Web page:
PDX vows to get tough on Airbnb hosts who don’t follow law

Getting a permit requires a cursory home inspection and a modest fee

A look inside Alisa Christensen's home that she rents to Airbnb travelers and uses all the money she receives to support burn victims, July 3, 2014. (KOIN 6)
A look inside Alisa Christensen's home that she rents to Airbnb travelers and uses all the money she receives to support burn victims, July 3, 2014. (KOIN 6)

PORTLAND, Ore. (PORTLAND TRIBUNE) — For the second time in two years, a city bureau is vowing to get tougher on the short-term rental industry for failing to comply with the city ordinance allowing people to rent out spare rooms in their homes to tourists.

The Bureau of Development Services announced Tuesday it’s seeking authority to levy much-bigger fines for local hosts — most of them listed on Airbnb — who fail to get permits. The bureau also wants to toughen enforcement for hosts who rent out more rooms than allowed, or rent out rooms without heeding the requirement for the host to be present.

“I think that it’s long overdue,” said Steve Unger, who owns Lion and the Rose Victorian Guest House in Irvington and operates The airbnb Analyst blog, at http://the-airbnb-analyst.com.

Getting a permit requires a cursory home inspection and a modest fee. However, only 656 of the estimated 3,000 Portland short-term rental hosts have sought permits, according to the Bureau of Development Services. That’s a compliance rate of about 22 percent.

The Portland Tribune is a KOIN media partner.

BDS operates on a “complaint-driven” enforcement basis, which means it doesn’t enforce city codes unless someone complains. But the city is getting an increasing number of complaints, ranging from hosts failing to get permits to a short-term rental becoming a “party house,” said Mike Liefeld, enforcement program manager for the BDS.

“From September 2014 to September 2016, we had 324 complaints just for this issue,” Liefeld said. “That’s a very high number.”

Liefeld has concluded that short-term rental hosts are gaming the system, fully aware of the city’s requirements but failing to get permits until a complaint is filed.

The new enforcement terms are meant to send a new message, he said.

Currently, BDS gives hosts working through Airbnb or other short-term rental companies 30 days to comply when a complaint comes in. If uncorrected after a month, the bureau can levy a fine of $707, and issue a similar fine the following month if the hosts still aren’t complying. On the third month, the monthly fine can double to $1,414.

Some local hosts are playing “cat and mouse” with the bureau, Liefeld said. When BDS investigates a complaint of, for example, someone renting out multiple rooms when they are only permitted to rent one, the host starts to comply. But after the heat is off, they revert to their former business practices, Liefeld said.

The current enforcement system was designed to be “educational” in part, he said, based on the reasoning that many folks just needed to learn about city rules.

“That’s just not very effective,” he said. “We’re trying to switch it up here.”

Now, more than two years after the city legalized short-term rentals, it’s clear that hosts know about the city’s requirements, he said.

The new proposal, which will be debated at an upcoming public hearing, would enable BDS to dispense with a 30-day compliance period and immediately issue a citation of $1,000. If the host remains noncompliant, the agency could issue a second fine of up to $3,000, Liefeld said. If the host is still noncompliant, the fine can go up to $5,000. Additional fines could be levied daily.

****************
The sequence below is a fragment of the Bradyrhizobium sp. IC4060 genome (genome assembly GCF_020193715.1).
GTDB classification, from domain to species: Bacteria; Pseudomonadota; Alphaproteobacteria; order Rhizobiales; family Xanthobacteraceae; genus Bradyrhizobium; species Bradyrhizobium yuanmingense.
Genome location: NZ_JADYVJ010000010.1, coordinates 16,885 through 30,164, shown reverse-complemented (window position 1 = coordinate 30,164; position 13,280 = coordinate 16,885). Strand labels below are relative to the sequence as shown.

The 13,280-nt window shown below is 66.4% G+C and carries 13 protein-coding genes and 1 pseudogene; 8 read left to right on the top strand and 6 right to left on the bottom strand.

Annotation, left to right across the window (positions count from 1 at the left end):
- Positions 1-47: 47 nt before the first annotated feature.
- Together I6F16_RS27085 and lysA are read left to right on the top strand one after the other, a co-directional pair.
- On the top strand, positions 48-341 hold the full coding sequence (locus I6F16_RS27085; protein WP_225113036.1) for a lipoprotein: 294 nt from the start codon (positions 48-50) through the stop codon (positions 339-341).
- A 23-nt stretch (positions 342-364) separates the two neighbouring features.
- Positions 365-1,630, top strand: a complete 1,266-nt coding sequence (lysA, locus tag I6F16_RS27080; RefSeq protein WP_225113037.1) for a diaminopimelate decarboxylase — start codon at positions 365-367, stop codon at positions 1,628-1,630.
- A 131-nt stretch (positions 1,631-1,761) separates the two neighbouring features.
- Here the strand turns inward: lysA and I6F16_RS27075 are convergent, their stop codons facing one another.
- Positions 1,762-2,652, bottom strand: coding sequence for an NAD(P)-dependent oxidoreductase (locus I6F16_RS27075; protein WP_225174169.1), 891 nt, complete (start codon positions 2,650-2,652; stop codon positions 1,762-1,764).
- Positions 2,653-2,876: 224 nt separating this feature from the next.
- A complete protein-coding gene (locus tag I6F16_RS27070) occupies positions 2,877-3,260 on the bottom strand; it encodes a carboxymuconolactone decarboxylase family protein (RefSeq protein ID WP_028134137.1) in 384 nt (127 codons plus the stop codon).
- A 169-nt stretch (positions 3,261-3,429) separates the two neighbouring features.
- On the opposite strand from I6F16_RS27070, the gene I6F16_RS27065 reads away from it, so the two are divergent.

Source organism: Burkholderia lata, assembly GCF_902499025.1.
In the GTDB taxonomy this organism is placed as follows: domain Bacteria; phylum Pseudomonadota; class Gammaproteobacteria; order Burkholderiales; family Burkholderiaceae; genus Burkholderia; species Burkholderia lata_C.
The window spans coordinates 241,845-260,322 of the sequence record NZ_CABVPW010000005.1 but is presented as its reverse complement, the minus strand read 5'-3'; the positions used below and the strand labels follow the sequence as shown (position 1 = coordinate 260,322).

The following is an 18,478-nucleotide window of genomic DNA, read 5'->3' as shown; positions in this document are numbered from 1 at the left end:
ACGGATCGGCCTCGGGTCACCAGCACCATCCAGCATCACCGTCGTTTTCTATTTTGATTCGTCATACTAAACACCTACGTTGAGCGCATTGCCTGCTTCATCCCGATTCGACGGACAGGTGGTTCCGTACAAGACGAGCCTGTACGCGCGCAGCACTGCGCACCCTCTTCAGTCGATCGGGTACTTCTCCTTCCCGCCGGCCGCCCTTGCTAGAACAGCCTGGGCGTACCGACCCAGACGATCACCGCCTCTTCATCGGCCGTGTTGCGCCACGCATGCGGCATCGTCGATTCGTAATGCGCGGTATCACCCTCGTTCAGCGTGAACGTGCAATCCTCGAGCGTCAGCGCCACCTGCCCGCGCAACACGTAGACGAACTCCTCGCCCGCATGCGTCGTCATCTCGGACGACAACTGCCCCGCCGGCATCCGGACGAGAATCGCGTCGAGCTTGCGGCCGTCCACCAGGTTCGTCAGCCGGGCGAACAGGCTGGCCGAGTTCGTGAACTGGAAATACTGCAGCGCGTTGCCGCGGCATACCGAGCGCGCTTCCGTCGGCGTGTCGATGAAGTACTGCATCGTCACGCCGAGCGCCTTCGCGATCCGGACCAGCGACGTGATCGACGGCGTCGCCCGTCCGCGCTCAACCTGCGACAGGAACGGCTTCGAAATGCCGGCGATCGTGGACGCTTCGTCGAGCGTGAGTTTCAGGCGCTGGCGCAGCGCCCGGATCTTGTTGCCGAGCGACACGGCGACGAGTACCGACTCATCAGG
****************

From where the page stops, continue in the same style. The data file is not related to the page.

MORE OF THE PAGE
Portlanders can give testimony on the proposed new enforcement rules from noon to 2 p.m. Friday, Dec. 16, at 1900 S.W. Fourth Ave., Room 4a. Written comments also may be sent to Mike Liefeld at michael.liefeld@portlandoregon.gov.

After that point, the bureau can decide to amend its rule, adopt it as presented or drop the idea. No City Council approval is needed.

In March of 2015, the city Revenue Division vowed to crack down on short-term rental companies that weren’t complying with the city ordinance.

The ordinance requires listing companies to assure their hosts obtain permits before letting them advertise on their websites. Airbnb and other companies aren’t complying.

The Revenue Division filed suit against several of them last year to assure their compliance, and to assure they collect lodging taxes on behalf of the city. However, many of those actions are still tied up in court, Liefeld said.

In response to a request for comments Wednesday, Airbnb spokeswoman Laura Rillos sent a written statement. “We will continue to encourage all of our hosts to comply with local laws,” Rillos wrote. “We remain committed to helping Portland hosts register with the city; and will continue to proactively remove unwanted commercial listings from our platform.”

In a letter sent Tuesday to the mayor and city commissioners, Airbnb claimed it is “constantly working with hosts to ensure they are in compliance with the city’s regulations.” The letter states that Airbnb has called more than 2,000 of its most active hosts to urge they register with the city.

Several cities around the world also are attempting to rein in Airbnb and other short-term rental companies.

Airbnb is apparently softening its stance in San Francisco, home of its corporate headquarters. According to a Nov. 14 article in the San Francisco Chronicle, Airbnb said it is now willing to provide its local hosts’ names, addresses and guest stays, in a system it would craft with the city. The company has resisted providing such information when requested by Portland city officials.

But Airbnb’s action in San Francisco followed comments from a federal judge saying they’d likely rule against the company in a lawsuit over San Francisco’s law, the Chronicle reported.